7 Remarkable Climbers
You might have heard about climbers climbing the highest mountain peaks, but most of these climbers are professional climbers with many years of training and experience in mountain climbing.
Here are some of the craziest climbers who have climbed some of the highest peaks in the world with some unexpected stories.
Be it a 9 year old boy who climbed the highest mountain peak in South America or a climber who has conquered the highest peak in Europe with a 75KG barbell on his back, you will see them here along with some others.
On May 25, 2001, Erik Weihenmayer became the only blind person to reach the summit of Mt. Everest. In 2008 he climbed Carstensz Pyramid on the island of Papua New Guinea, completing the Seven Summits, the highest point on every continent. This accomplishment closed the circuit on a 13-year journey that had begun with his 1995 ascent of Mt. McKinley. He is joined by a select company of only 150 mountaineers to have accomplished the feat.
As word spread about Erik’s remarkable achievements, the world took notice; shortly after his summit of Everest, he was honored with a Time cover story detailing his conquest of the world’s highest peak. Since then, he has authored multiple books, including his memoir, Touch the Top of the World. Yet for those who had long known him, his propensity for taking on and knocking down the loftiest of challenges came as no surprise. | Source
21-year-old South African ‘ability activist’ Chaeli Mycroft has become the first female quadriplegic to reach the top of Africa’s highest mountain, Kilimanjaro.
Chaeli and her team—the Chaeli Kili Climbers—reached the summit early Thursday morning after five days of gruelling ascent in a specialised wheelchair.
“This is the day of days,” read a message from expedition leader Carel Verhoef late Wednesday evening just before the final push to the summit.
“Two years in the making. Hold thumbs people.” | source
Susan Ershler (born in March) is a public speaker, business executive, climber of Mount Everest, and author. Ershler and her husband, Phil, are the first couple to have climbed together the highest mountain on each continent, known as the “Seven Summits“. Completion of the Seven Summits endeavor came on May 16, 2002 when Ershler and her husband reached the summit of Mount Everest. Ershler is the 4th American Woman to climb the Seven Summits and the 12th American Woman to climb Mount Everest. | source
John Maggi suffered polio when he was a little child and spent the first 50 years of his life without being able to walk. This native of Argentina regained that ability with the help of bionic legs and is another example of how technology offers hope for those who suffer similar ailments.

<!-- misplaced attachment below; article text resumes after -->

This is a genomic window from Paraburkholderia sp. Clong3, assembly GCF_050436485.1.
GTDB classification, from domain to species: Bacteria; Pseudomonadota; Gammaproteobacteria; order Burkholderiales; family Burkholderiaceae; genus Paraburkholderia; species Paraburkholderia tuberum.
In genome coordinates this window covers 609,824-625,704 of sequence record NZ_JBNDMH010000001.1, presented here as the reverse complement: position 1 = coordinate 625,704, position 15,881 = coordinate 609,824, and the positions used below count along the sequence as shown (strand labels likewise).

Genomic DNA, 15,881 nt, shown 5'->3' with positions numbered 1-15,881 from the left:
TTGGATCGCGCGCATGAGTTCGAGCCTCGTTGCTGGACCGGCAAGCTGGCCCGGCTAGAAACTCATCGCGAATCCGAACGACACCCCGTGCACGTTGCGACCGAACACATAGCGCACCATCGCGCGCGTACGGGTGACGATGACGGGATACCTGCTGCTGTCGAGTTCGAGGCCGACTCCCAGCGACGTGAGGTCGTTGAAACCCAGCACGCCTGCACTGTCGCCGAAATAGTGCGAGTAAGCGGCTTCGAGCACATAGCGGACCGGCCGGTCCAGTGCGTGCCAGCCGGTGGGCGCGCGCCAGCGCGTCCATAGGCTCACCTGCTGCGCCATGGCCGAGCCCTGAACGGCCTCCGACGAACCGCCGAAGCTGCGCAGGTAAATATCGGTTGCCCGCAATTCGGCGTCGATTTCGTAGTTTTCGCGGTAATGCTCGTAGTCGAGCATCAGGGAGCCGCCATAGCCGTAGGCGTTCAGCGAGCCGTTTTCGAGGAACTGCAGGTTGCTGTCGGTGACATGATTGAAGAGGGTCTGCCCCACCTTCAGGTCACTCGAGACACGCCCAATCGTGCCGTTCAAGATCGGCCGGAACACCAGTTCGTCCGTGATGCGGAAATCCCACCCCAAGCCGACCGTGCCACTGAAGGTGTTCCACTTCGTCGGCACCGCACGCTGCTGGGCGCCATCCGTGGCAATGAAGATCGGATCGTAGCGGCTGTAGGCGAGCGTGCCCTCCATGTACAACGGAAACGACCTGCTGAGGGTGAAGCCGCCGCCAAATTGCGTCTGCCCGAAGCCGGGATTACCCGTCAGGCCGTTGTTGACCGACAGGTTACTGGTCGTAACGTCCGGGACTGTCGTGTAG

In July 2015, he completed an amazing journey cycling through the Himalayas in northern India. The 15-day tour took him through an area called “Little Tibet” (known as a paradise for cyclists and mountaineers). | source
Ever wondered what it feels like to stand on top of the world? Eighty-one-year-old alpinist Yuichiro Miura should know: He’s done it three times since turning 70. He became the oldest person to scale the world’s tallest peak, Mount Everest, in May last year, a remarkable feat that spurred the government to name a state award in his honor. It’s rather fitting, then, that the Miura Award is handed out to those who “challenge themselves to the limits of human potential.”
Yuichiro Miura, a Japanese mountaineer, became the oldest person to reach the summit of Mount Everest at the age of 80, and, while the climb up was difficult, Miura said the descent nearly killed him.
Miura had previously scaled Mount Everest two other times, at the age of 70 and five years late at the age of 75, and he returned to the mountain last week to climb the 29,035 feet needed to reach the peak, the Associated Press reports. After conquering Mt. Everest for a third time, Miura promised to take it easy after the descent nearly cost him his life. | source
Eleven-year-old Tyler Armstrong of Yorba Linda, California, is climbing the highest peaks on all seven continents to raise money to find a cure for Duchenne muscular dystrophy, the most common fatal genetic disorder diagnosed in childhood.
After becoming the youngest person in the world to climb California’s Mount Whitney in a single day, Armstrong, then 7, met Debra and Paul Miller and their son, Hawken, who has Duchenne.
The genetic disorder causes progressive muscle degeneration and weakness and primarily affects boys, with symptoms appearing between ages 3 and 5, according to the Muscular Dystrophy Association. Many children with Duchenne begin using wheelchairs between ages 7 and 12. The disorder also affects the heart and lungs, ultimately proving fatal. | source
A body builder summited Mount Elbrus of the Caucasus Mountain range carrying a heavy barbell on his back in place of hiking gear, and as every single one of you already knows Mount Elbrus is Russia’s highest mountain peak and the 10th highest in the entire world. Just let that sink in for a moment: Russian powerlifter Andrey Rodichev hiked his ass up the 10th highest mountain in the world carrying a 75-kg barbell (165-pound barbell) on his back, draped over his shoulders, all while you were hitting up happy hour and skipping the gym for the umpteenth day in a row. If power lifer Andrey Rodichev carrying a barbell up one of the most treacherous peaks on planet earth can’t get you motivated then I don’t know what will. | source